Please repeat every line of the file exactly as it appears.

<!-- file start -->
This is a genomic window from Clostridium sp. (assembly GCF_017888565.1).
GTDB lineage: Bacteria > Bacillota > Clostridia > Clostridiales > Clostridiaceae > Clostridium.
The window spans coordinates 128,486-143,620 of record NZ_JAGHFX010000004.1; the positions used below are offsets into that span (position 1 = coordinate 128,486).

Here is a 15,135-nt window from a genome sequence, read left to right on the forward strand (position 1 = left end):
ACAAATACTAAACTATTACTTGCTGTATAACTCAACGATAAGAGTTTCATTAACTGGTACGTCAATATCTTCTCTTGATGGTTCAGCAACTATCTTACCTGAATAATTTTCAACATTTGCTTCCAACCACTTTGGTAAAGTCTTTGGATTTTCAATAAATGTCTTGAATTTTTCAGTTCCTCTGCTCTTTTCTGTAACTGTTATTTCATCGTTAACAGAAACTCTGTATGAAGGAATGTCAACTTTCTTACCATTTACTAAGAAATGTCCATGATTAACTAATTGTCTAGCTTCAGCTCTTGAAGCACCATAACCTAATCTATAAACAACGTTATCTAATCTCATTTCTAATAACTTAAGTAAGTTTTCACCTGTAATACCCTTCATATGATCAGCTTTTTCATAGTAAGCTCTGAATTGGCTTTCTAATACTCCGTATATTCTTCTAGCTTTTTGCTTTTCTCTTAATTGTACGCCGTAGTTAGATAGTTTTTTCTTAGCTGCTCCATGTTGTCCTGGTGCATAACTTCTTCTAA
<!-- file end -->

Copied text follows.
This is a genomic window from Clostridium sp. (assembly GCF_017888565.1).
GTDB lineage: Bacteria > Bacillota > Clostridia > Clostridiales > Clostridiaceae > Clostridium.
The window spans coordinates 128,486-143,620 of record NZ_JAGHFX010000004.1; the positions used below are offsets into that span (position 1 = coordinate 128,486).

Here is a 15,135-nt window from a genome sequence, read left to right on the forward strand (position 1 = left end):
ACAAATACTAAACTATTACTTGCTGTATAACTCAACGATAAGAGTTTCATTAACTGGTACGTCAATATCTTCTCTTGATGGTTCAGCAACTATCTTACCTGAATAATTTTCAACATTTGCTTCCAACCACTTTGGTAAAGTCTTTGGATTTTCAATAAATGTCTTGAATTTTTCAGTTCCTCTGCTCTTTTCTGTAACTGTTATTTCATCGTTAACAGAAACTCTGTATGAAGGAATGTCAACTTTCTTACCATTTACTAAGAAATGTCCATGATTAACTAATTGTCTAGCTTCAGCTCTTGAAGCACCATAACCTAATCTATAAACAACGTTATCTAATCTCATTTCTAATAACTTAAGTAAGTTTTCACCTGTAATACCCTTCATATGATCAGCTTTTTCATAGTAAGCTCTGAATTGGCTTTCTAATACTCCGTATATTCTTCTAGCTTTTTGCTTTTCTCTTAATTGTACGCCGTAGTTAGATAGTTTTTTCTTAGCTGCTCCATGTTGTCCTGGTGCATAACTTCTTCTAA